Have you ever gone to the mall to pick up something you needed, but ended up leaving with a bunch of items that weren’t on your shopping list? Overspending on impulse shopping happens all too often.
Be honest with yourself. We’ve all done this before. And while it’s probably okay to make the occasional impulse purchase, giving in too much can harm your financial life.
Perhaps you already know that you have trouble sticking to a shopping list and have tried to improve your spending habits. But somehow, you still end up busting your budget every month. Those impulse purchases really add up when we’re not paying attention.
The problem is we’re really good at doing things that we know are not good for us, such as impulse buying. It’s not because this behavior came natural to us. It’s because we’ve learned it at some point, and now it’s become part of our regular routine.
Routine habits can help us be more productive and reduce mental fatigue when doing daily tasks, such as brushing your teeth. This makes our life easier because we do these habits without thinking.
But learning behaviors that lead us to form bad habits, such as impulse spending, can become difficult to break.
When we try to stop the behavior by saying “no” to impulse purchases, sometimes we listen and stick to our shopping list. But other times it feels like we’re depriving ourselves and that it takes too much effort to become or be debt-free (or whatever your big goal is).
Fear of change is what prevents many of us from letting go of self-destructive habits. Of course we all want be the best version of ourselves, but we fear change because we have trouble predicting the outcome and our brain likes to be in control.
It’s easier for us to predict negative outcomes, which can keep us stuck in situations that are not healthy for us, such as continuing to overspend and creating more clutter in our life. This fear is based on the stories that we tell ourselves, which can prevent us from growing and truly enjoying the rest of our lives.
The good new is that you don’t have to let this happen. You have the power to create new habits and rewrite your story, which is something I teach in my online course, Freedom From Shopping.
The bad news is that you must be committed to change. Sure you may have a few mishaps along the way, but that’s normal. Forming new habits don’t happen overnight. The key is to set clear goals for yourself and determine how you’re going to achieve them.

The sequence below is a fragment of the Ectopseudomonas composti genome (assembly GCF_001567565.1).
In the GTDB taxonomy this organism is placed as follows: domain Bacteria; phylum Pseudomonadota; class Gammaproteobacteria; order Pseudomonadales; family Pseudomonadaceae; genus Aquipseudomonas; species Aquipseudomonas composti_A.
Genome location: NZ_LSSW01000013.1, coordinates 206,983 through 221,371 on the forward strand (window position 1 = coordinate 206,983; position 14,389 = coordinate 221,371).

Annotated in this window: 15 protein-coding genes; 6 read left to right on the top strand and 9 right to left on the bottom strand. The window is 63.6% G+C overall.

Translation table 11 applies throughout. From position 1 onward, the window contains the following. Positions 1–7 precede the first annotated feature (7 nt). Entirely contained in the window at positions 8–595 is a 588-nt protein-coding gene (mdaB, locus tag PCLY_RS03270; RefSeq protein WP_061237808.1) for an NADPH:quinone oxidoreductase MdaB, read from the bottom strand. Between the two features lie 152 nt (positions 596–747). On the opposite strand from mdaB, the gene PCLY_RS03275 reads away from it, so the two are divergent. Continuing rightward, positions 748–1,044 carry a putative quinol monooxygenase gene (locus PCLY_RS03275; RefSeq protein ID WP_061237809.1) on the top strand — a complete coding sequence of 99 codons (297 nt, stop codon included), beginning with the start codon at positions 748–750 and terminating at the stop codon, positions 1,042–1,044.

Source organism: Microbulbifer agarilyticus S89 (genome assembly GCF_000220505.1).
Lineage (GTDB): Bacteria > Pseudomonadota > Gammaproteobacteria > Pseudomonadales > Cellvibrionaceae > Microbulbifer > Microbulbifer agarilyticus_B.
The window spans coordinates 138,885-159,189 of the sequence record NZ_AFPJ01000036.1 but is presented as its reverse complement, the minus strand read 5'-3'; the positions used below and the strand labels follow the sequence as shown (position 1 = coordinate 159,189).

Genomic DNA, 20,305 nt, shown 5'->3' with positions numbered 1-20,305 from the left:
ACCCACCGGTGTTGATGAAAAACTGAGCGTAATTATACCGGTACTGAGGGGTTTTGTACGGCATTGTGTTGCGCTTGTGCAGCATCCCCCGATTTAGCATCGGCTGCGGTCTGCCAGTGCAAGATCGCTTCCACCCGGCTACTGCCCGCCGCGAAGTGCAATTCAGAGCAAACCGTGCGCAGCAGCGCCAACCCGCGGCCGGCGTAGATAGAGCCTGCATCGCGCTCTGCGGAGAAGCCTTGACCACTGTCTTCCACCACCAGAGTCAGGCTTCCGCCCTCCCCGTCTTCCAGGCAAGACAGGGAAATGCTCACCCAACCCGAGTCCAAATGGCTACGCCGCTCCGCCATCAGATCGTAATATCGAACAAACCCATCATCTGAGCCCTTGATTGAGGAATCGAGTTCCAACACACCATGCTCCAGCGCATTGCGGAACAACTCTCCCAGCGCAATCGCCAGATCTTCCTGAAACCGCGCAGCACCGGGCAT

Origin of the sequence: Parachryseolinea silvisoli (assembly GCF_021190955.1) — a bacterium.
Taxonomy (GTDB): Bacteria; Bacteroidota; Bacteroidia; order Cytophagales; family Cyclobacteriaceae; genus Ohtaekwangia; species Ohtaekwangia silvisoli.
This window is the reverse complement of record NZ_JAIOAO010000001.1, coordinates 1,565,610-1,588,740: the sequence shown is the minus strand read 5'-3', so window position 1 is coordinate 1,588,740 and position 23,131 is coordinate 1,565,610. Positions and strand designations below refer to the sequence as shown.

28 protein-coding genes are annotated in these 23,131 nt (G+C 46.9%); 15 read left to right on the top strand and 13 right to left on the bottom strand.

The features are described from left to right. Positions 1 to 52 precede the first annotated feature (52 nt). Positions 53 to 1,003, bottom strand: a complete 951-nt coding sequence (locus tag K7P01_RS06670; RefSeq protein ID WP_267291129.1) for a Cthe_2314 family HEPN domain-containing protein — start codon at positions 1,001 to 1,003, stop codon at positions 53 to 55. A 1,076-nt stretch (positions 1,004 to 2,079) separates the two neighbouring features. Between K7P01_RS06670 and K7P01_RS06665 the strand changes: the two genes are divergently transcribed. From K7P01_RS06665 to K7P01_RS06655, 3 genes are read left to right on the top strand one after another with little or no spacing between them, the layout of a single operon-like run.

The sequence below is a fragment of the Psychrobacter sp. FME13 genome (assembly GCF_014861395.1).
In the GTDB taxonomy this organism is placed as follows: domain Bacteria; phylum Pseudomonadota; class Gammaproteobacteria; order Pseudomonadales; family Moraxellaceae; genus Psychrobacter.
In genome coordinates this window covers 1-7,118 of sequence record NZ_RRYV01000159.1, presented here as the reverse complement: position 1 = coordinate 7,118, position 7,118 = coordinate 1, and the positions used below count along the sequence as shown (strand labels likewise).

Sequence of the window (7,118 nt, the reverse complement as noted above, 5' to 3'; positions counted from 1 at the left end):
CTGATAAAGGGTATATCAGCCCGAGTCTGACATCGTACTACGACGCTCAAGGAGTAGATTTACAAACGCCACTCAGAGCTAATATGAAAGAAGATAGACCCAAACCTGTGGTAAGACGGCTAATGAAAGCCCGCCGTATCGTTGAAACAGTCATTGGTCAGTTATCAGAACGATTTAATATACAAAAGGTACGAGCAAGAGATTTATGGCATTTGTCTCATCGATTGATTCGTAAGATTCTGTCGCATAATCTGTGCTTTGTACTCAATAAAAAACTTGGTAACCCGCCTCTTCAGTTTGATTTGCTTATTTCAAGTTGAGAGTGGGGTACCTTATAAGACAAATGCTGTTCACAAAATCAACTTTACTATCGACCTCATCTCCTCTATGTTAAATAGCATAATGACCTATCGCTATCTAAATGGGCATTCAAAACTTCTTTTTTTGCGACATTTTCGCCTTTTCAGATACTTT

If you need a little guidance or a boost of motivation, here are five strategies to help you resist impulse shopping so you can save more money.
- 2019 budget binder printables
- 10 tricks to kick your shopping habit
- 8 rules I follow to help me stick to my budget every month
1. Avoid the temptation
This may sound obvious, but avoid going to the mall or browsing online stores. Unsubscribe from store emails and delete all shopping apps.
I know it might feel like you’re missing out in the beginning, but trust me. If you don’t go in the store and discover that cute black dress, you won’t be tempted buy it.
The best part about avoiding the temptation is that you don’t have to rely on using willpower to fight the urge to overspend.
For example, if you go in the store and see a cute black dress, you may start thinking about places you’ll want to wear that dress, such as a fun evening out with friends. Then you’ll look at the price tag and see that it’s on sale. Then you’ll instantly start coming up with reasons to justify why you need to buy it.
Once your mind starts to convince you that you’ll be missing out if you don’t buy the dress, it becomes harder and harder to say “no” to that impulse purchase. Instead of putting yourself in a position to “fight” this urge, avoid the temptation by not entering the store in the first place.
2. Create a six-month list
This is something I share in my course, Freedom From Shopping. When you see something you want to buy (these are impulse wants), put it on a list with today’s date and make yourself wait a certain amount of time before purchasing it. I recommend waiting at least two weeks or up to six months.
After this time has passed and you still want that particular item, then consider looking for the most cost-effective way to buy it. You may find that the desire to buy this item will pass and you can simply cross it off the list.
Not only does this tip help me save money, but I also feel more intentional about the purchases I make. It works great if you stick to your rule.